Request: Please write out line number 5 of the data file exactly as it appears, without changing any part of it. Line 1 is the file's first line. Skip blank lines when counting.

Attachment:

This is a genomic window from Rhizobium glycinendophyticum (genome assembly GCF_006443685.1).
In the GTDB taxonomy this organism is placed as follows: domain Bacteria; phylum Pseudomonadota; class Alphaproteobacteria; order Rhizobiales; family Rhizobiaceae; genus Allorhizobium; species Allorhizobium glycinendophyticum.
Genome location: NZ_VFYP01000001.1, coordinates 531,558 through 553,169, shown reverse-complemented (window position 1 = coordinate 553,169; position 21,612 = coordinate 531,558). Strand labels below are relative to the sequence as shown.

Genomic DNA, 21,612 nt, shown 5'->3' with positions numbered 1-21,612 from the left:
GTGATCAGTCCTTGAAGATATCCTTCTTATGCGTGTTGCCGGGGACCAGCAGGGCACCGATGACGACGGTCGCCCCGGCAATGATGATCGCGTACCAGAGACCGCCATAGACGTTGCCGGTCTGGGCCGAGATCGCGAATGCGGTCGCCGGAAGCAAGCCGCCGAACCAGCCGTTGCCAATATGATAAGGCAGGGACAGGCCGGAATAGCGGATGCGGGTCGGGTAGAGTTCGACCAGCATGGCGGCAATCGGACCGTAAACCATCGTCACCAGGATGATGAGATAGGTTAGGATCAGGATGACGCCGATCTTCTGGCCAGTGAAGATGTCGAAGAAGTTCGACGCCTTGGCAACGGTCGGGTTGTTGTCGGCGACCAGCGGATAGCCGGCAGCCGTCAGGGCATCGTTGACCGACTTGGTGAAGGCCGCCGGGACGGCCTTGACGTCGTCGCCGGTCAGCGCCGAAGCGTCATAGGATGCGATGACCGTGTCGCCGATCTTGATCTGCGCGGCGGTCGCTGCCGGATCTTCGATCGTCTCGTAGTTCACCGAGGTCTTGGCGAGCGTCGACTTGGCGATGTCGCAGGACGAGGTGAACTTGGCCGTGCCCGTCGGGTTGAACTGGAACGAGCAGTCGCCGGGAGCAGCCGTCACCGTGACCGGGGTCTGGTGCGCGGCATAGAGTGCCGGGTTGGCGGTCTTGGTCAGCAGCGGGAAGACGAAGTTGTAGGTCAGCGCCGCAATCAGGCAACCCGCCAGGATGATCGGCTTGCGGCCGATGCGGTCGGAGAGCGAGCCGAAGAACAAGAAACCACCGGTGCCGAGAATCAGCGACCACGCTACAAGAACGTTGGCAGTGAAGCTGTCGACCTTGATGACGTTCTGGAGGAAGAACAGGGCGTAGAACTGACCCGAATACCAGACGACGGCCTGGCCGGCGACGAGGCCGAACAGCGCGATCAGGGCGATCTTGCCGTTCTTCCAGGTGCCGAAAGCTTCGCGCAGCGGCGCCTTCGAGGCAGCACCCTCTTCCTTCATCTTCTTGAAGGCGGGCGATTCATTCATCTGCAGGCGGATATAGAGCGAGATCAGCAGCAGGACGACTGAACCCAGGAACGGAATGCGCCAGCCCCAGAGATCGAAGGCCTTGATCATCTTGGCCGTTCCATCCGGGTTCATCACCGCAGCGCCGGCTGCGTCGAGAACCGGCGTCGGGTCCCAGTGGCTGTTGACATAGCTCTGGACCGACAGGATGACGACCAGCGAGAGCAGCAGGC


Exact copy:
GTGATCAGTCCTTGAAGATATCCTTCTTATGCGTGTTGCCGGGGACCAGCAGGGCACCGATGACGACGGTCGCCCCGGCAATGATGATCGCGTACCAGAGACCGCCATAGACGTTGCCGGTCTGGGCCGAGATCGCGAATGCGGTCGCCGGAAGCAAGCCGCCGAACCAGCCGTTGCCAATATGATAAGGCAGGGACAGGCCGGAATAGCGGATGCGGGTCGGGTAGAGTTCGACCAGCATGGCGGCAATCGGACCGTAAACCATCGTCACCAGGATGATGAGATAGGTTAGGATCAGGATGACGCCGATCTTCTGGCCAGTGAAGATGTCGAAGAAGTTCGACGCCTTGGCAACGGTCGGGTTGTTGTCGGCGACCAGCGGATAGCCGGCAGCCGTCAGGGCATCGTTGACCGACTTGGTGAAGGCCGCCGGGACGGCCTTGACGTCGTCGCCGGTCAGCGCCGAAGCGTCATAGGATGCGATGACCGTGTCGCCGATCTTGATCTGCGCGGCGGTCGCTGCCGGATCTTCGATCGTCTCGTAGTTCACCGAGGTCTTGGCGAGCGTCGACTTGGCGATGTCGCAGGACGAGGTGAACTTGGCCGTGCCCGTCGGGTTGAACTGGAACGAGCAGTCGCCGGGAGCAGCCGTCACCGTGACCGGGGTCTGGTGCGCGGCATAGAGTGCCGGGTTGGCGGTCTTGGTCAGCAGCGGGAAGACGAAGTTGTAGGTCAGCGCCGCAATCAGGCAACCCGCCAGGATGATCGGCTTGCGGCCGATGCGGTCGGAGAGCGAGCCGAAGAACAAGAAACCACCGGTGCCGAGAATCAGCGACCACGCTACAAGAACGTTGGCAGTGAAGCTGTCGACCTTGATGACGTTCTGGAGGAAGAACAGGGCGTAGAACTGACCCGAATACCAGACGACGGCCTGGCCGGCGACGAGGCCGAACAGCGCGATCAGGGCGATCTTGCCGTTCTTCCAGGTGCCGAAAGCTTCGCGCAGCGGCGCCTTCGAGGCAGCACCCTCTTCCTTCATCTTCTTGAAGGCGGGCGATTCATTCATCTGCAGGCGGATATAGAGCGAGATCAGCAGCAGGACGACTGAACCCAGGAACGGAATGCGCCAGCCCCAGAGATCGAAGGCCTTGATCATCTTGGCCGTTCCATCCGGGTTCATCACCGCAGCGCCGGCTGCGTCGAGAACCGGCGTCGGGTCCCAGTGGCTGTTGACATAGCTCTGGACCGACAGGATGACGACCAGCGAGAGCAGCAGGC